Discord and Security UI Patterns

20 Jun 2020

I've been using web browser cookie-based login for Discord. Recently my main laptop crashed. Now using an old standby laptop, I visit Discord and am prompted for password. No problem, I have it in my password safe that is backed up regularly. Password ok, now prompted for 2FA. Hmmm, 2FA fails...

Right, seems I have been using cookie-based login for so long that, during that time, I bought a new phone and sold the old phone. For 2FA, I use Duo Mobile, and it is phone-specific:

Since Duo Mobile is tied to a specific device's hardware security module (HSM), you will need to reinstall and reactivate Duo Mobile on a new phone.

No biggie, this is only Discord. I'll make a new account. Ok done. Login again. Discord repeatedly says, for my new account, "We've detected something out of the ordinary going on. To continue using Discord, we will need you to verify your account." And the single option presented is to verify by phone. That's an easy decision: No Discord, you are not getting my mobile phone number.

A few things to think about, in no particular order, from both user and system engineering perspectives:

  • I am willing to use cookie-based login for Discord. Probably need not have enabled 2FA. If a user enables cookie login, perhaps prompt to turn off 2FA, or do it automatically?

  • With a password safe, my Discord password is randomly generated gibberish. Is that, combined with good integration of safe and browser, better than using cookie-based login? Am I applying resume-padding thinking here?

  • As a user, RTF2FAM. As a system engineer, expect no user to.

  • The corporate IT world practises periodic security credentials review. Overkill for an individual to do it like they do, but this situation has motivated me to relook at my password safe, Duo Mobile accounts and a few other things.

  • Think hard about asking for people's mobile phone numbers. If you do it, don't 'explain' it with weasel words like Discord has done. Yeah yeah, I'm not paying $$ to use Discord, therefore they want me to pay with my personal data. I get that. I say no.


Tags: security

Updating OpenSSL for Pharo

06 Jun 2020

Pharo is transitioning from OpenSSL 1.0.x to OpenSSL 1.1.1. There are C API changes between the two OpenSSL versions that break many tests, basic things like XXX_create() becoming XXX_new(), XXX_init() becoming XXX_reset() etc. As such, I've created the branches openssl_1_0 and openssl_1_1 to match the versions used by Pharo.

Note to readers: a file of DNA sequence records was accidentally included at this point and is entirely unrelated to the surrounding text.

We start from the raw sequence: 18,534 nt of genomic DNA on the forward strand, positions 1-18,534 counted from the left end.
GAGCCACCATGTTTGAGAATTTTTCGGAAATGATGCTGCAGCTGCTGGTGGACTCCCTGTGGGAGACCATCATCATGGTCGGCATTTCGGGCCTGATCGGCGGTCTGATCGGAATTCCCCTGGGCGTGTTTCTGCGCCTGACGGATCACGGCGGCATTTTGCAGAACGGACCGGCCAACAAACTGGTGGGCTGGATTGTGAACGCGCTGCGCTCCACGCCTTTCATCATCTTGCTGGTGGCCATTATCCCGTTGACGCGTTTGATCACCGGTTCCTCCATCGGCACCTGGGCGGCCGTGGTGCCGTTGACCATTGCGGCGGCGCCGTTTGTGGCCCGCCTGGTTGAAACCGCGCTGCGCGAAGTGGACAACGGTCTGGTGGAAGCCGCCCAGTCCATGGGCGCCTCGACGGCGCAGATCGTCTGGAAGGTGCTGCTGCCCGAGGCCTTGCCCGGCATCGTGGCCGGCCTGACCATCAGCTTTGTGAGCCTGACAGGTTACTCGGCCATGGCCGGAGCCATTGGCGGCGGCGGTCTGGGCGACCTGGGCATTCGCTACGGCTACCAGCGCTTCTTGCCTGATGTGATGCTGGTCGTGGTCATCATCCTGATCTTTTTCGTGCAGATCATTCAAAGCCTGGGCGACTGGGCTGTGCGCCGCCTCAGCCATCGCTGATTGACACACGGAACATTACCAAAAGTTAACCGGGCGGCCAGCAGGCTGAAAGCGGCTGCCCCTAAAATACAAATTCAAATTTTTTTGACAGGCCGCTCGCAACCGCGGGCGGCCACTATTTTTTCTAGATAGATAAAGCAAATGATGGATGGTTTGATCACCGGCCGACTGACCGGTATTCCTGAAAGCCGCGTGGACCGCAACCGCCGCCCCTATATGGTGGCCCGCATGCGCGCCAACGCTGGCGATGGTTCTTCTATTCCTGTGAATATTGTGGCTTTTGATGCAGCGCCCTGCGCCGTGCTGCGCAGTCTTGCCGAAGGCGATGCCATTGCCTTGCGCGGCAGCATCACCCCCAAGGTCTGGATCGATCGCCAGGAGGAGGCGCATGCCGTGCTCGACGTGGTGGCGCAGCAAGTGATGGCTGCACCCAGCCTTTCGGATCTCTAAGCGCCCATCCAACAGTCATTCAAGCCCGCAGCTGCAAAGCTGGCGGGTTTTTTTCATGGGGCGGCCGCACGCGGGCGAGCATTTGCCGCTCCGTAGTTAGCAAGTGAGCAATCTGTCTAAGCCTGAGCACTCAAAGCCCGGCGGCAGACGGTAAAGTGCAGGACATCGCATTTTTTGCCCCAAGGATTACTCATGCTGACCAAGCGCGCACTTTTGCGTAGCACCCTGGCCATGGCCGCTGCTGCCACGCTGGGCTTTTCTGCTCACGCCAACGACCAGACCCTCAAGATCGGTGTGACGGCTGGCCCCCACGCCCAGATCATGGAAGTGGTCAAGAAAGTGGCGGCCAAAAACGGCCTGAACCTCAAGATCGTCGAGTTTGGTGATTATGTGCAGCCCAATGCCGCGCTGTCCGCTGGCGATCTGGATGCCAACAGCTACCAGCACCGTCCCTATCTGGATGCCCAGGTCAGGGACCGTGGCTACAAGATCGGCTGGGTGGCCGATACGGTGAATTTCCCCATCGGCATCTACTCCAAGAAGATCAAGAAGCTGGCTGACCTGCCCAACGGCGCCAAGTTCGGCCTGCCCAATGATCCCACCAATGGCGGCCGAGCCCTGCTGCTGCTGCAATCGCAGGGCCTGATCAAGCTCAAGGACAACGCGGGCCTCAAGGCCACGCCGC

To load, for OpenSSL 1.0.x:

Metacello new
  baseline: 'OpenSSL';
  repository: 'github://PierceNg/OpenSSL-Pharo:openssl_1_0/src-st';

To load, for OpenSSL 1.1.x:

Metacello new
  baseline: 'OpenSSL';
  repository: 'github://PierceNg/OpenSSL-Pharo:openssl_1_1/src-st';
Tags: cryptography, OpenSSL, security

More Secure Cookie Auto Login for TF-Login

14 Jan 2020

I've implemented a more secure cookie-based auto-login in TF-Login 'password' branch to replace the existing simple and insecure cookie scheme.

To load, start with fresh Pharo 7 image:

"First load Seaside."
Metacello new 
    baseline: 'Seaside3'; 
    repository: 'github://SeasideSt/Seaside:v3.3.3/repository'; 
"Then load TF-Login."
Metacello new 
    baseline: 'TFLogin'; 
    repository: 'github://PierceNg/TF-Login:password/src'; 

Start Test Runner to run TF-Login's tests. All 78 tests should pass. The class TLTest runs "scripted interactive" tests on the TLTester Seaside application. TLTest's testLoginLogout and testLoginThenAutomaticLogin methods exercise the cookie-based auto-login functionality.

Auto-login is also implemented in the TLTestApp demo Seaside application. Here's a screenshot of the cookie stored in Chromium upon logging into TLTestApp.

TF-Login cookie in Chromium

The original cookie-based auto-login stores username and the SHA1-hashed password in client cookies. This replacement implementation is based on Paragon Initiative's blog post on "remember me" cookies.

Tags: Seaside, security, TF-Login